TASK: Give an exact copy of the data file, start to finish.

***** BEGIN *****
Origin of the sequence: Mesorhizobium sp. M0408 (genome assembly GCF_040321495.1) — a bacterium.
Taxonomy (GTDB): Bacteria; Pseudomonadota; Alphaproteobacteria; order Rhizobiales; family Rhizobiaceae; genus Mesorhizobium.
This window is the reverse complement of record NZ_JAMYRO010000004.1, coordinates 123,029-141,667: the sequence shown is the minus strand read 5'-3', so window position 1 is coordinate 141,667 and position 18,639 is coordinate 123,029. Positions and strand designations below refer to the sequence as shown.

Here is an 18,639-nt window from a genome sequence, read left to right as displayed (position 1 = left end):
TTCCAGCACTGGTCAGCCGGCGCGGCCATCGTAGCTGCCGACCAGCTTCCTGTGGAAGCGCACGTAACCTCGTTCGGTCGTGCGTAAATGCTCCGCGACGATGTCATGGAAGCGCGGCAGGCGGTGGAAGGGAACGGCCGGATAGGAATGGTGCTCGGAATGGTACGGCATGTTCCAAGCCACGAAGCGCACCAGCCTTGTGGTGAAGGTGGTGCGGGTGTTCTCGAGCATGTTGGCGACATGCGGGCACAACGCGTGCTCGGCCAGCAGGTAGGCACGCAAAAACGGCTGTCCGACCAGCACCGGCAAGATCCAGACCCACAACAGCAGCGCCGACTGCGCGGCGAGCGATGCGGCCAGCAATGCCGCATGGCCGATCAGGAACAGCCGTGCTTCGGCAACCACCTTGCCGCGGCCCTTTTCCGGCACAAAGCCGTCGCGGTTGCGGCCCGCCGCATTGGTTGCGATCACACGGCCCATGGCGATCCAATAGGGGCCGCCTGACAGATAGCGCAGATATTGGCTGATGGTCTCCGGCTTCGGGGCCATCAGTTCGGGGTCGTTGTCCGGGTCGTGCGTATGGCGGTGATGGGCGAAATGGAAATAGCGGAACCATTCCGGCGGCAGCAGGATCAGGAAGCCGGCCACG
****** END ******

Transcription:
Origin of the sequence: Mesorhizobium sp. M0408 (genome assembly GCF_040321495.1) — a bacterium.
Taxonomy (GTDB): Bacteria; Pseudomonadota; Alphaproteobacteria; order Rhizobiales; family Rhizobiaceae; genus Mesorhizobium.
This window is the reverse complement of record NZ_JAMYRO010000004.1, coordinates 123,029-141,667: the sequence shown is the minus strand read 5'-3', so window position 1 is coordinate 141,667 and position 18,639 is coordinate 123,029. Positions and strand designations below refer to the sequence as shown.

Here is an 18,639-nt window from a genome sequence, read left to right as displayed (position 1 = left end):
TTCCAGCACTGGTCAGCCGGCGCGGCCATCGTAGCTGCCGACCAGCTTCCTGTGGAAGCGCACGTAACCTCGTTCGGTCGTGCGTAAATGCTCCGCGACGATGTCATGGAAGCGCGGCAGGCGGTGGAAGGGAACGGCCGGATAGGAATGGTGCTCGGAATGGTACGGCATGTTCCAAGCCACGAAGCGCACCAGCCTTGTGGTGAAGGTGGTGCGGGTGTTCTCGAGCATGTTGGCGACATGCGGGCACAACGCGTGCTCGGCCAGCAGGTAGGCACGCAAAAACGGCTGTCCGACCAGCACCGGCAAGATCCAGACCCACAACAGCAGCGCCGACTGCGCGGCGAGCGATGCGGCCAGCAATGCCGCATGGCCGATCAGGAACAGCCGTGCTTCGGCAACCACCTTGCCGCGGCCCTTTTCCGGCACAAAGCCGTCGCGGTTGCGGCCCGCCGCATTGGTTGCGATCACACGGCCCATGGCGATCCAATAGGGGCCGCCTGACAGATAGCGCAGATATTGGCTGATGGTCTCCGGCTTCGGGGCCATCAGTTCGGGGTCGTTGTCCGGGTCGTGCGTATGGCGGTGATGGGCGAAATGGAAATAGCGGAACCATTCCGGCGGCAGCAGGATCAGGAAGCCGGCCACG